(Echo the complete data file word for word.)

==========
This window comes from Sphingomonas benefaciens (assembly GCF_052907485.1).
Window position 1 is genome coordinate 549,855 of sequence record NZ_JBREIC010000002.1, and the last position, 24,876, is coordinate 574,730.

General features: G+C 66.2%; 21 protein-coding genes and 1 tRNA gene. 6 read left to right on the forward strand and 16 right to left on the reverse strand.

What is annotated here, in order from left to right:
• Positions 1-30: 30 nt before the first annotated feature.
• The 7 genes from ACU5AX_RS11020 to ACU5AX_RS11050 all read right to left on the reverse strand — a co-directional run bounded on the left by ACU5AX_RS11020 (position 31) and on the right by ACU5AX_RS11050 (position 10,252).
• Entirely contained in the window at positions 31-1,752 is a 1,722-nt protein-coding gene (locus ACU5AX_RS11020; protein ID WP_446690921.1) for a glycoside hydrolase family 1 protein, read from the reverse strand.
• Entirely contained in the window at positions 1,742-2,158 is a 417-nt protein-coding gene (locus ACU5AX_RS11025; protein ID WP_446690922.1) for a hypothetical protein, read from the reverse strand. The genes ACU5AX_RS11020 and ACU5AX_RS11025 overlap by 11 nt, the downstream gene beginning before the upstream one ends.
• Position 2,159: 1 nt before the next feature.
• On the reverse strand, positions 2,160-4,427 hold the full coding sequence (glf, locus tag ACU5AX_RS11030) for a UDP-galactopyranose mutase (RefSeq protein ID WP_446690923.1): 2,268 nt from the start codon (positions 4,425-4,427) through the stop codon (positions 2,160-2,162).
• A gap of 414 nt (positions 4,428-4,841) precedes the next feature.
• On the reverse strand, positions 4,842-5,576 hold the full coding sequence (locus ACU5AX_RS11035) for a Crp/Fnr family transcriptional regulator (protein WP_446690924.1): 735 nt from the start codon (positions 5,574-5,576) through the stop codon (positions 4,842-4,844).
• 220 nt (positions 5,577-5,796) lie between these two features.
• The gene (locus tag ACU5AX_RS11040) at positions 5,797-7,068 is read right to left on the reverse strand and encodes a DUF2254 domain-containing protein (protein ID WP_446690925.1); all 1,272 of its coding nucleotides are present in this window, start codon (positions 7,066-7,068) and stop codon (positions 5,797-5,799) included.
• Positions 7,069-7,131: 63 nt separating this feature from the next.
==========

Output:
This window comes from Sphingomonas benefaciens (assembly GCF_052907485.1).
Window position 1 is genome coordinate 549,855 of sequence record NZ_JBREIC010000002.1, and the last position, 24,876, is coordinate 574,730.

General features: G+C 66.2%; 21 protein-coding genes and 1 tRNA gene. 6 read left to right on the forward strand and 16 right to left on the reverse strand.

What is annotated here, in order from left to right:
• Positions 1-30: 30 nt before the first annotated feature.
• The 7 genes from ACU5AX_RS11020 to ACU5AX_RS11050 all read right to left on the reverse strand — a co-directional run bounded on the left by ACU5AX_RS11020 (position 31) and on the right by ACU5AX_RS11050 (position 10,252).
• Entirely contained in the window at positions 31-1,752 is a 1,722-nt protein-coding gene (locus ACU5AX_RS11020; protein ID WP_446690921.1) for a glycoside hydrolase family 1 protein, read from the reverse strand.
• Entirely contained in the window at positions 1,742-2,158 is a 417-nt protein-coding gene (locus ACU5AX_RS11025; protein ID WP_446690922.1) for a hypothetical protein, read from the reverse strand. The genes ACU5AX_RS11020 and ACU5AX_RS11025 overlap by 11 nt, the downstream gene beginning before the upstream one ends.
• Position 2,159: 1 nt before the next feature.
• On the reverse strand, positions 2,160-4,427 hold the full coding sequence (glf, locus tag ACU5AX_RS11030) for a UDP-galactopyranose mutase (RefSeq protein ID WP_446690923.1): 2,268 nt from the start codon (positions 4,425-4,427) through the stop codon (positions 2,160-2,162).
• A gap of 414 nt (positions 4,428-4,841) precedes the next feature.
• On the reverse strand, positions 4,842-5,576 hold the full coding sequence (locus ACU5AX_RS11035) for a Crp/Fnr family transcriptional regulator (protein WP_446690924.1): 735 nt from the start codon (positions 5,574-5,576) through the stop codon (positions 4,842-4,844).
• 220 nt (positions 5,577-5,796) lie between these two features.
• The gene (locus tag ACU5AX_RS11040) at positions 5,797-7,068 is read right to left on the reverse strand and encodes a DUF2254 domain-containing protein (protein ID WP_446690925.1); all 1,272 of its coding nucleotides are present in this window, start codon (positions 7,066-7,068) and stop codon (positions 5,797-5,799) included.
• Positions 7,069-7,131: 63 nt separating this feature from the next.